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Fair and Reasonable Update: Licences and lockdown...

By Nicole McKee, COLFO
  •   14th Apr, 2020 Apr 14, 2020, 12:58 PM
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I’m emailing to update you on our work over the last ten days, despite the lockdown we’ve not stopped our work.

 

SITUATION ON LICENCES AND WHAT IT TELLS US ABOUT IMPENDING FEE HIKES

The Government has announced that all driver licences, WoFs, CoFs, and some vehicle certifications, that expired on or after 1 January 2020 will be valid for up to six months from 10 April 2020 - so that drivers aren’t caught out due to the lockdown.

 

We have publicly called on the Government for the same 6-month amnesty to apply to firearms licences, pointing out that our inability to renew licences during the lockdown could see us charged for illegal possession of firearms. We are worried about being made criminals through no fault of our own.

 

This is the latest Police update:

 

Applications from licence holders who licences expired during the Covid19 lockdown period will remain at the price for renewing a current A category licence: $126.50. Applications will be processed as quickly as possible but there will be delays.

 

While this sounds generous, it’s actually quite concerning. You will recall that the Government has always said they were going to change firearm licence fees to pay for their new unnecessary and unfair regime. But the Minister of Police always promised that he would give us an opportunity to comment on the changes.

 

“We have publicly called on the Government for the same 6-month amnesty to apply to firearms licences, pointing out that our inability to renew licences during the lockdown could see us charged for illegal possession of firearms. We are worried about being made criminals through no fault of our own.”

 

The Police’s statement suggests that they have actually already made the decision to increase fees and that the only thing stopping them from doing so is Covid-19.

 

Of course, we’ll continue to advocate on your behalf that licenced firearms owners should be involved in a discussion before changes are effected.

 

LEGALITY OF THE LOCKDOWN

Many people have questioned the legality of the ‘lockdown’ to the extent that it ‘bans’ hunting. Some COLFO constituent member organisations have taken the view that in these times their members should respect the government request.

 

The issue is not really part of the firearms law change problem which is the reason for the Fair and Reasonable campaign, and it would not have been in the minds of people who donated money for the campaign.

 

Nevertheless, we keep a close eye on Police statements about firearms and the legality of using firearms. Therefore we raised our eyebrows (and asked the Police for clarification) when we saw a claim that it was illegal to use a firearm during the lockdown.

 

The second Order of 3 April is pretty clear. It did not prohibit using a firearm on your own property (the one where your residence is located) or as part of operating an essential service (such as on a farm for pest control). It does Order the Police to enforce provisions banning you from leaving your property for the purpose of hunting.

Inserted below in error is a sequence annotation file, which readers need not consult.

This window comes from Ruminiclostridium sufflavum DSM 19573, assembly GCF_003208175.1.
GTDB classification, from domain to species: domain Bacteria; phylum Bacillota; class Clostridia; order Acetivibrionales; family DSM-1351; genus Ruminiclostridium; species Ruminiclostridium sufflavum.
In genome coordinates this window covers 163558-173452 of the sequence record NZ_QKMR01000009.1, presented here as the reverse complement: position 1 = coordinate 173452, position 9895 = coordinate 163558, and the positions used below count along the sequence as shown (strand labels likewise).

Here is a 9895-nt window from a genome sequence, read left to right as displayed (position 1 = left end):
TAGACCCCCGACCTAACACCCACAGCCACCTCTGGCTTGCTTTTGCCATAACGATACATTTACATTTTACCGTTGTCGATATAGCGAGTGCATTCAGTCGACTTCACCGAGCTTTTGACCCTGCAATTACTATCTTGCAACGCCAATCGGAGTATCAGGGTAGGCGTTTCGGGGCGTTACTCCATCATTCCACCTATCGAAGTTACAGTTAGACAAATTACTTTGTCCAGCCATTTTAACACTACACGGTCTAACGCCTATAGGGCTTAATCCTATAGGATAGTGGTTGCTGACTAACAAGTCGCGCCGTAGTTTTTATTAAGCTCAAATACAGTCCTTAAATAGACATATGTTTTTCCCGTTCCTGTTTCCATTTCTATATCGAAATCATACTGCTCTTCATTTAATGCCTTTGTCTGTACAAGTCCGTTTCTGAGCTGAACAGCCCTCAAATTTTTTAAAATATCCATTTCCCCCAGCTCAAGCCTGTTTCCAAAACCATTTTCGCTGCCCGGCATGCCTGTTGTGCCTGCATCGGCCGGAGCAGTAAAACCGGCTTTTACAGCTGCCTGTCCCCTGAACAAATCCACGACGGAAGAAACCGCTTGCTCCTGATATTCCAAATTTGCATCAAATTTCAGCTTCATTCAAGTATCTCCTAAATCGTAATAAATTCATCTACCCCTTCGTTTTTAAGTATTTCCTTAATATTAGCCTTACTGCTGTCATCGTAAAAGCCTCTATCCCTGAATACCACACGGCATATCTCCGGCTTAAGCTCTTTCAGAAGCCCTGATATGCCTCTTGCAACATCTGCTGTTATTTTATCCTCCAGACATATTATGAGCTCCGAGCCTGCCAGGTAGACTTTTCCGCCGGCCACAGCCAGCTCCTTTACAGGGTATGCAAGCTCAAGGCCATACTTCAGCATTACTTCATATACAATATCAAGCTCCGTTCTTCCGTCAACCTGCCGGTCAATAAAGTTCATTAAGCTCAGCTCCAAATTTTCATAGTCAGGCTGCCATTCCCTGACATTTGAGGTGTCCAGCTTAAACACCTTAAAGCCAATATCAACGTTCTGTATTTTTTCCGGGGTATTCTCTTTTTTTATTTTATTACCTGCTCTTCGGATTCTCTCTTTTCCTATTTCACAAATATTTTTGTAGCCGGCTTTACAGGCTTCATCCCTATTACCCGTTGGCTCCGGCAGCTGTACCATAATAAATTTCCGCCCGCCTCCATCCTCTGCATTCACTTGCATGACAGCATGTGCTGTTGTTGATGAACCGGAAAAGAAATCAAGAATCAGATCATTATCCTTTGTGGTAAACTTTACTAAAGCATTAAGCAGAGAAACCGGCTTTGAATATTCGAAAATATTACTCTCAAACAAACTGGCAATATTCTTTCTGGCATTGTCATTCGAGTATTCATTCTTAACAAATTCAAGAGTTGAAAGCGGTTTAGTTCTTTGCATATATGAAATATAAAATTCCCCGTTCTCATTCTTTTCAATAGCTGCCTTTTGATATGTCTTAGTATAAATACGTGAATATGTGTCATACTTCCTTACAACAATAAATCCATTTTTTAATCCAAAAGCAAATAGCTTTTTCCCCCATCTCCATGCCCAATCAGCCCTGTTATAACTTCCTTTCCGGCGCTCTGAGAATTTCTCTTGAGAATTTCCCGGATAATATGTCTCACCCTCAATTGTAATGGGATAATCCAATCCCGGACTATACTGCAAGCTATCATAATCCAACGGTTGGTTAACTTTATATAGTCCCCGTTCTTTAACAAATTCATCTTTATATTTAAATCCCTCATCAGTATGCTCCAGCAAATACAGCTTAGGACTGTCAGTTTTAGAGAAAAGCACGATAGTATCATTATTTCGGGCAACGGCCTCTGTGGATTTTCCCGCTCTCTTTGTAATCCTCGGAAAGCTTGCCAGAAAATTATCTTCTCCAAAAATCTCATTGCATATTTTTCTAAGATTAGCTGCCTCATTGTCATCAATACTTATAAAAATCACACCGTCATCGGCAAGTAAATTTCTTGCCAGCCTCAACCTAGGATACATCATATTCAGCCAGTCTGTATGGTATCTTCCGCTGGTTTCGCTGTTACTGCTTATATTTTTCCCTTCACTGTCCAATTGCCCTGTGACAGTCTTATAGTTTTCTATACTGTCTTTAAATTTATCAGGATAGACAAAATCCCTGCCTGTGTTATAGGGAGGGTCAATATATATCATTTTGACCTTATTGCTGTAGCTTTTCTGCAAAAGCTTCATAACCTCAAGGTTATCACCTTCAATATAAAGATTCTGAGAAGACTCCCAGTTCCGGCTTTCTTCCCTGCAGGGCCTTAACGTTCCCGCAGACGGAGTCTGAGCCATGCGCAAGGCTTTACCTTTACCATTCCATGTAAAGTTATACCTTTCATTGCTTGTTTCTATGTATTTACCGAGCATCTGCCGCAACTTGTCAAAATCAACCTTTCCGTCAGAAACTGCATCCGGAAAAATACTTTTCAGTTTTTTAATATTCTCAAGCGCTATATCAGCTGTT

“Many people have questioned the legality of the ‘lockdown’ to the extent that it ‘bans’ hunting. Some COLFO constituent member organisations have taken the view that in these times their members should respect the government request.”

 

Police have revised their website since our request for clarification. Reference to “firearm use is banned” has been removed and replaced with “Please stay at home and stay safe. And remember that while you can leave your residence under COVID level 4 for exercise close to home, this excludes hunting.

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We consider that in the current national climate people should follow the advice of their member organisations, and not challenge the Police on this matter, unless you want to lose a lot of time and possibly your firearms, without public sympathy.

 

However, some who have contacted us might be interested in this letter sent from our lawyers to the Prime Minister about the legality of the scope of the level 4 bans.

 

The letter was sent on behalf a range of our lawyer’s clients affected by the current ‘essential services only’ restrictions (i.e. not just COLFO), but it covers some points applicable to hunters:

 

[…] In our opinion a court considering the reasonableness of the 3 April Order under s 70(10(f) would want to know whether and how the decision-makers assessed the real contagion risks presented by activity outside the residence. For example, how does outdoor solo work where social distancing can be maintained at all times, rate in risk terms against the costs accumulated from banning it. Especially in comparison with other activities that are not being effectively controlled, or are expressly permitted. […]